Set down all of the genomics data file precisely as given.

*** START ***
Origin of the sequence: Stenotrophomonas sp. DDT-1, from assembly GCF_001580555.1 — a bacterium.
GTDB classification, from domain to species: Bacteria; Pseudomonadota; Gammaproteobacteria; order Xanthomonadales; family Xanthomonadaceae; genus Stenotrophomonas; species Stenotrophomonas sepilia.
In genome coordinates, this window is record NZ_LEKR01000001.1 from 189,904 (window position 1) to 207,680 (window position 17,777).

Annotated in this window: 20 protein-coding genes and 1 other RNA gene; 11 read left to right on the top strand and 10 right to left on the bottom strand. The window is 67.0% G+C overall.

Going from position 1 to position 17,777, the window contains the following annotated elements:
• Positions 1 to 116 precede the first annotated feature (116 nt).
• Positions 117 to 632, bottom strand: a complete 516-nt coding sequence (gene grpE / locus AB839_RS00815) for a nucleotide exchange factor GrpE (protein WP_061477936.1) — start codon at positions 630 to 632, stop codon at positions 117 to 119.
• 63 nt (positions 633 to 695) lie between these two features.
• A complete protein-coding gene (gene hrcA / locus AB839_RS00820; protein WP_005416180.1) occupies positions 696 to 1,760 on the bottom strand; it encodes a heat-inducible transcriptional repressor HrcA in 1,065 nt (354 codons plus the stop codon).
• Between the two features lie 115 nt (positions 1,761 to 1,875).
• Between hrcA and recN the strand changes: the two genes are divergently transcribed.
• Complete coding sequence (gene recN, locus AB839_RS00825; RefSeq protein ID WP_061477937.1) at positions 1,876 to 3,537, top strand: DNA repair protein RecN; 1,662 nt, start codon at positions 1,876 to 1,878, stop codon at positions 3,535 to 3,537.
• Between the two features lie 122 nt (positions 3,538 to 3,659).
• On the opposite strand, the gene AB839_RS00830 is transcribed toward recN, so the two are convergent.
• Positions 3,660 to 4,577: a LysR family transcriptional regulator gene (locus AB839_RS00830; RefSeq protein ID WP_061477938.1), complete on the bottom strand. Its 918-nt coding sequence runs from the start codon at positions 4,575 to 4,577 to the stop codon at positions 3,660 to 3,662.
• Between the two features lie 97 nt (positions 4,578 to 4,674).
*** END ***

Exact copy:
Origin of the sequence: Stenotrophomonas sp. DDT-1, from assembly GCF_001580555.1 — a bacterium.
GTDB classification, from domain to species: Bacteria; Pseudomonadota; Gammaproteobacteria; order Xanthomonadales; family Xanthomonadaceae; genus Stenotrophomonas; species Stenotrophomonas sepilia.
In genome coordinates, this window is record NZ_LEKR01000001.1 from 189,904 (window position 1) to 207,680 (window position 17,777).

Annotated in this window: 20 protein-coding genes and 1 other RNA gene; 11 read left to right on the top strand and 10 right to left on the bottom strand. The window is 67.0% G+C overall.

Going from position 1 to position 17,777, the window contains the following annotated elements:
• Positions 1 to 116 precede the first annotated feature (116 nt).
• Positions 117 to 632, bottom strand: a complete 516-nt coding sequence (gene grpE / locus AB839_RS00815) for a nucleotide exchange factor GrpE (protein WP_061477936.1) — start codon at positions 630 to 632, stop codon at positions 117 to 119.
• 63 nt (positions 633 to 695) lie between these two features.
• A complete protein-coding gene (gene hrcA / locus AB839_RS00820; protein WP_005416180.1) occupies positions 696 to 1,760 on the bottom strand; it encodes a heat-inducible transcriptional repressor HrcA in 1,065 nt (354 codons plus the stop codon).
• Between the two features lie 115 nt (positions 1,761 to 1,875).
• Between hrcA and recN the strand changes: the two genes are divergently transcribed.
• Complete coding sequence (gene recN, locus AB839_RS00825; RefSeq protein ID WP_061477937.1) at positions 1,876 to 3,537, top strand: DNA repair protein RecN; 1,662 nt, start codon at positions 1,876 to 1,878, stop codon at positions 3,535 to 3,537.
• Between the two features lie 122 nt (positions 3,538 to 3,659).
• On the opposite strand, the gene AB839_RS00830 is transcribed toward recN, so the two are convergent.
• Positions 3,660 to 4,577: a LysR family transcriptional regulator gene (locus AB839_RS00830; RefSeq protein ID WP_061477938.1), complete on the bottom strand. Its 918-nt coding sequence runs from the start codon at positions 4,575 to 4,577 to the stop codon at positions 3,660 to 3,662.
• Between the two features lie 97 nt (positions 4,578 to 4,674).